LINGUIST List 27.1634

Thu Apr 07 2016

Review: Applied Ling; Lang Acq; Phonetics: Derwing, Munro (2015)

Editor for this issue: Sara Couture <saralinguistlist.org>


Date: 28-Dec-2015
From: Martin Gitterman <mgittermangc.cuny.edu>
Subject: Pronunciation Fundamentals
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Book announced at http://linguistlist.org/issues/26/26-3622.html

AUTHOR: Tracey M. Derwing
AUTHOR: Murray J. Munro
TITLE: Pronunciation Fundamentals
SUBTITLE: Evidence-based perspectives for L2 teaching and research
SERIES TITLE: Language Learning & Language Teaching 42
PUBLISHER: John Benjamins
YEAR: 2015

REVIEWER: Martin R. Gitterman, City University of New York

Reviews Editor: Helen Aristar-Dry

SUMMARY

This volume, consisting of ten chapters on a wide range of issues related to second language (L2) pronunciation, is aimed at a broad readership, namely all those with an interest in the topic. Within that target audience, the authors recognize the particular interest the book should have for L2 teachers and researchers. The authors note that the chapters need not be read in a fixed order, although it is recommended that the initial chapter (dealing with terminology) be read first. The book also contains a useful glossary (pp. 175-182).

Chapter 1, “Key Concepts,” clarifies the definitions of a number of relevant terms, thus ensuring greater comprehension of the material covered in the chapters to follow. A useful table is included listing a number of terms along with their definitions and synonyms. The relationship between terms is addressed, as needed. Thus, one finds a table illustrating degrees (high or low) of intelligibility along with degrees (high or low) of comprehensibility. The results of the four possible combinations (high-high high-low. low-low, low-high) are spelled out. The same method is used to explain how intelligibility and accent are intertwined. The chapter also addresses issues related to the goals of L2 teaching, including mention of the need to focus on both production and perception.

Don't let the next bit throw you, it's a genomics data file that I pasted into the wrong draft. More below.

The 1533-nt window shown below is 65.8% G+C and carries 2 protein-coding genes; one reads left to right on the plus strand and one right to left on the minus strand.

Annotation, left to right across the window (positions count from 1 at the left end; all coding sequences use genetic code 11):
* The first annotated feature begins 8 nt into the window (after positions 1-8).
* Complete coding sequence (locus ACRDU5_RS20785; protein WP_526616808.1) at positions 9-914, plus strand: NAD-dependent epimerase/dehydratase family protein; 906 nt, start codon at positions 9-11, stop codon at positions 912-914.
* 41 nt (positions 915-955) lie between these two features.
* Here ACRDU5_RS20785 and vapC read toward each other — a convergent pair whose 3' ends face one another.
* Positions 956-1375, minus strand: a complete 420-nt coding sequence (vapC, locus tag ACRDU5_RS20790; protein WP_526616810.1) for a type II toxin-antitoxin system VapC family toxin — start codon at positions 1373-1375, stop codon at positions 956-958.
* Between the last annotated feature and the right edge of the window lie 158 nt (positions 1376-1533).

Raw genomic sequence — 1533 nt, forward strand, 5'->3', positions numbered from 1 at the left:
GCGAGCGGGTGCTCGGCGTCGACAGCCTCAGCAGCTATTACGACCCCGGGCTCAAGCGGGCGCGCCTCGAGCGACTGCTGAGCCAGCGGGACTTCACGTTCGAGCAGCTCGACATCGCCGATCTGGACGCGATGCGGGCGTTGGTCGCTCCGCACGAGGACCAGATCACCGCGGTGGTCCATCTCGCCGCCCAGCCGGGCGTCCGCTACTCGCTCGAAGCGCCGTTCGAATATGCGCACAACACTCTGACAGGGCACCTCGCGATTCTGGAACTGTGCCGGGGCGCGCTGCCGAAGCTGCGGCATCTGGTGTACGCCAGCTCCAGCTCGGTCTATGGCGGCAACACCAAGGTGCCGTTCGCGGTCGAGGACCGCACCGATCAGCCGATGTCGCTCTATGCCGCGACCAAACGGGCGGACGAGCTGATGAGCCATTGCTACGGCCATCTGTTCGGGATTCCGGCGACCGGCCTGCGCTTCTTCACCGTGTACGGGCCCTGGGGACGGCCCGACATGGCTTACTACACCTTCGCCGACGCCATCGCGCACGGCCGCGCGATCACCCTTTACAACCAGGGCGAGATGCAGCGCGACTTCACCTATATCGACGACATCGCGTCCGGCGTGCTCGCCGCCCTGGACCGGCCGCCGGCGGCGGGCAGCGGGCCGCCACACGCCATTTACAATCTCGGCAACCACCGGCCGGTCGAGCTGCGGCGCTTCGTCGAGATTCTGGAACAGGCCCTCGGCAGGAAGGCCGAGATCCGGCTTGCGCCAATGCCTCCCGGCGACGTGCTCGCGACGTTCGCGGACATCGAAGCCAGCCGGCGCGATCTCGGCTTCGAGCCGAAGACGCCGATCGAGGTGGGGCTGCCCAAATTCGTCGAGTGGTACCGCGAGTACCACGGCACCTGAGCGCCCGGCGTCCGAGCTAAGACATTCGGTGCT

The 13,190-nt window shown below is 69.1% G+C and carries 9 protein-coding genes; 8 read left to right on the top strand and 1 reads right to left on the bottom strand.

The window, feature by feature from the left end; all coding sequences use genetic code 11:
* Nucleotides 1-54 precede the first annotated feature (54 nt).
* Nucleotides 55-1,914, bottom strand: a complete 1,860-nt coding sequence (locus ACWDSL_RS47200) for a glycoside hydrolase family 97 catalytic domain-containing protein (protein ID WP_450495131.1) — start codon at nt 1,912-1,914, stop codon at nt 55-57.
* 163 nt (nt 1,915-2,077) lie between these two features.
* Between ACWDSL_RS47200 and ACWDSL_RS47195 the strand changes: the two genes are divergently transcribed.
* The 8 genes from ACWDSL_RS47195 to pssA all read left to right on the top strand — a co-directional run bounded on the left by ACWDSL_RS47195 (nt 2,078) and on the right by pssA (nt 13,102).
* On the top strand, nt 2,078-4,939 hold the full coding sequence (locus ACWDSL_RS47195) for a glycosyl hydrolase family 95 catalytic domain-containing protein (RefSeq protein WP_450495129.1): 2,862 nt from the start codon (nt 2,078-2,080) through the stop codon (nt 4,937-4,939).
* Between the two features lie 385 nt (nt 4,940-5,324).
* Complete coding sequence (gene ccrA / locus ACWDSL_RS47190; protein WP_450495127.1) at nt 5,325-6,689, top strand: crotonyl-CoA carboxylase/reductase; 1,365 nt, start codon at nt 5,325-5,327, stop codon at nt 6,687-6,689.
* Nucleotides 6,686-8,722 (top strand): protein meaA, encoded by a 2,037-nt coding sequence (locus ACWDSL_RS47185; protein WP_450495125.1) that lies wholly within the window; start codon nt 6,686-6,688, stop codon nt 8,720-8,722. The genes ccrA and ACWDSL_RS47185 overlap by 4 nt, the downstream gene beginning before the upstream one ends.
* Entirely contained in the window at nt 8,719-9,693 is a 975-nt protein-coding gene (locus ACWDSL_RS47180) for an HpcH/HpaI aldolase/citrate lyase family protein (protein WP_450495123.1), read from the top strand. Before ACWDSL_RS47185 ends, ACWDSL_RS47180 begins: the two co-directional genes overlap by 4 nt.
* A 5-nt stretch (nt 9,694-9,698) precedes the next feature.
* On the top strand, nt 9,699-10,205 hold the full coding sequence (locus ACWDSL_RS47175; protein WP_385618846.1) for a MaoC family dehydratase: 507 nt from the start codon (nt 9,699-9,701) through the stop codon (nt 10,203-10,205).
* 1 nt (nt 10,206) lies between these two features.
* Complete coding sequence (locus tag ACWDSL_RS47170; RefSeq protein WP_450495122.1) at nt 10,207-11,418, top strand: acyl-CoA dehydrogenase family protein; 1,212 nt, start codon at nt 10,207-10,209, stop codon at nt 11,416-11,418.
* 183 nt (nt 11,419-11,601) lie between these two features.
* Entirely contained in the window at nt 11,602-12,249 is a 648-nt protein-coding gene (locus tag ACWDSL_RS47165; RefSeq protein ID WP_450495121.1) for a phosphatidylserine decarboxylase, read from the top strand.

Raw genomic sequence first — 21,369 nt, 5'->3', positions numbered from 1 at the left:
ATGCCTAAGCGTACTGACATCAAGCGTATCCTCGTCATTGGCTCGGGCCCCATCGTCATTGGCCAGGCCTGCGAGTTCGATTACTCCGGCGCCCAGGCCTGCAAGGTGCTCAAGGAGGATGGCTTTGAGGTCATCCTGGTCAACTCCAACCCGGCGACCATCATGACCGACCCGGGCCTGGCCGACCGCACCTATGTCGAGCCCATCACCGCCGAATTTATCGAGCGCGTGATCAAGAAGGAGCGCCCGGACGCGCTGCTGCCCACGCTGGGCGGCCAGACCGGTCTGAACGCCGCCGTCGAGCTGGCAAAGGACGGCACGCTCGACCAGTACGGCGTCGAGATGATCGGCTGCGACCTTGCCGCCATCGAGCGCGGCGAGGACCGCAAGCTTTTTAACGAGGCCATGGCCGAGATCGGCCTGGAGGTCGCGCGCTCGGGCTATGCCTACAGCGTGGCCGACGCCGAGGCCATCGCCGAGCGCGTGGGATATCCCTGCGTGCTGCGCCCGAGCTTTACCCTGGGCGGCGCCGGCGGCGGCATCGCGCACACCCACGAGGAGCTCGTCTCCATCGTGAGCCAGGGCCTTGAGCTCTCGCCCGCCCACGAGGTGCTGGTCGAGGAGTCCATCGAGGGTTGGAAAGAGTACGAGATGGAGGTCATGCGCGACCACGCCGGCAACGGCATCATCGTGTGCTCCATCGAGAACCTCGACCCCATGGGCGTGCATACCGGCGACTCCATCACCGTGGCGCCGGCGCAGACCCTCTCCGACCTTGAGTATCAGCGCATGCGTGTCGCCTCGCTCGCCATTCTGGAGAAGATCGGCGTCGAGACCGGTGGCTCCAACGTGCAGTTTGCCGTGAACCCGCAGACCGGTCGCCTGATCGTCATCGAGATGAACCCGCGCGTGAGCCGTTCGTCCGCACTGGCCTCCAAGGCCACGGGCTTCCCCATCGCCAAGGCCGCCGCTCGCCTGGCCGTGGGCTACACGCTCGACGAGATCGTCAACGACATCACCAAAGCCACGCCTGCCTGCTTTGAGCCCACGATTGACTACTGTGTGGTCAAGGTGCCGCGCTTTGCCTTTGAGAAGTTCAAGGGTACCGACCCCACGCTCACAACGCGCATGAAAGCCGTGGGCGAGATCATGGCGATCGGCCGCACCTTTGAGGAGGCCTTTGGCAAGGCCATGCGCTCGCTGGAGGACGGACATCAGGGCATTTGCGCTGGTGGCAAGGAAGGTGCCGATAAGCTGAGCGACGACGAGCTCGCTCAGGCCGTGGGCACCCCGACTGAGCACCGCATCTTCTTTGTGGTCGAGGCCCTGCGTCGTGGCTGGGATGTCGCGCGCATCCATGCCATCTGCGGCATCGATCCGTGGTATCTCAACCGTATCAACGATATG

Chapter 2, “Historical Overview of Pronunciation,” points out that there is not a long-standing history of research applying phonetics to pronunciation instruction. The chapter contains a section outlining some aspects of phonetics and the system of sounds of English, including mention of orthography. Driven by the historical context of the chapter, phenomena such as the Great Vowel Shift are incorporated in the discussion. A treatment of language varieties, including speech with a foreign accent, Is also contained here. Another section on materials used in teaching focuses on both textbooks and technology. The chapter also treats the growing research on production and perception. It is noted, for example, that, “Promising experimental research indicates that, through strategic manipulation of perceptual input, improvement in production can be effected” (p. 24). Critically, the chapter emphasizes the need for additional research on pedagogical aspects of pronunciation.